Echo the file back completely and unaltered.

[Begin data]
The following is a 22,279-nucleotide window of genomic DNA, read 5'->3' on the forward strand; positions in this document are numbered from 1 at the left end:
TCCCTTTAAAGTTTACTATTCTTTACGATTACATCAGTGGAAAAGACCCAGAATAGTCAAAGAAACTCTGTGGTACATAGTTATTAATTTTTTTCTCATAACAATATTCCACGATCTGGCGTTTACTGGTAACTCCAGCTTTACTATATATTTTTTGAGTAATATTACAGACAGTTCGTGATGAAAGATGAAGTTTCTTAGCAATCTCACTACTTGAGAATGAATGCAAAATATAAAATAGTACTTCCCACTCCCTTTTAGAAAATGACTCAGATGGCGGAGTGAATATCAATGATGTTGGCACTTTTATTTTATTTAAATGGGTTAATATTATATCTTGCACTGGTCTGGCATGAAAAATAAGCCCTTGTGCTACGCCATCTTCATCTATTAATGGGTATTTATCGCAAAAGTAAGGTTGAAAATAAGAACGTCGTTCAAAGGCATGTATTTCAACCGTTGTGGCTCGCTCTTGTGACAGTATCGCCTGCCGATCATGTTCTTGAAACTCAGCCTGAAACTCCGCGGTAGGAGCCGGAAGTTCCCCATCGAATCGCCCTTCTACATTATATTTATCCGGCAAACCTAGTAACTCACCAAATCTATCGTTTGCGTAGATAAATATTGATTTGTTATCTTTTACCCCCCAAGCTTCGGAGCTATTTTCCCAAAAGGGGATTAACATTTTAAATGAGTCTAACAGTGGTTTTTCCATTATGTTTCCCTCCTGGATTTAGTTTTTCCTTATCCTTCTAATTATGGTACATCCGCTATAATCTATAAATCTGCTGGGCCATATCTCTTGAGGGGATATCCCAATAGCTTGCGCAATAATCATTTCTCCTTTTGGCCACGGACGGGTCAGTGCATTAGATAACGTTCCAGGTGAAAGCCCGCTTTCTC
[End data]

The following is a 22,279-nucleotide window of genomic DNA, read 5'->3' on the forward strand; positions in this document are numbered from 1 at the left end:
TCCCTTTAAAGTTTACTATTCTTTACGATTACATCAGTGGAAAAGACCCAGAATAGTCAAAGAAACTCTGTGGTACATAGTTATTAATTTTTTTCTCATAACAATATTCCACGATCTGGCGTTTACTGGTAACTCCAGCTTTACTATATATTTTTTGAGTAATATTACAGACAGTTCGTGATGAAAGATGAAGTTTCTTAGCAATCTCACTACTTGAGAATGAATGCAAAATATAAAATAGTACTTCCCACTCCCTTTTAGAAAATGACTCAGATGGCGGAGTGAATATCAATGATGTTGGCACTTTTATTTTATTTAAATGGGTTAATATTATATCTTGCACTGGTCTGGCATGAAAAATAAGCCCTTGTGCTACGCCATCTTCATCTATTAATGGGTATTTATCGCAAAAGTAAGGTTGAAAATAAGAACGTCGTTCAAAGGCATGTATTTCAACCGTTGTGGCTCGCTCTTGTGACAGTATCGCCTGCCGATCATGTTCTTGAAACTCAGCCTGAAACTCCGCGGTAGGAGCCGGAAGTTCCCCATCGAATCGCCCTTCTACATTATATTTATCCGGCAAACCTAGTAACTCACCAAATCTATCGTTTGCGTAGATAAATATTGATTTGTTATCTTTTACCCCCCAAGCTTCGGAGCTATTTTCCCAAAAGGGGATTAACATTTTAAATGAGTCTAACAGTGGTTTTTCCATTATGTTTCCCTCCTGGATTTAGTTTTTCCTTATCCTTCTAATTATGGTACATCCGCTATAATCTATAAATCTGCTGGGCCATATCTCTTGAGGGGATATCCCAATAGCTTGCGCAATAATCATTTCTCCTTTTGGCCACGGACGGGTCAGTGCATTAGATAACGTTCCAGGTGAAAGCCCGCTTTCTC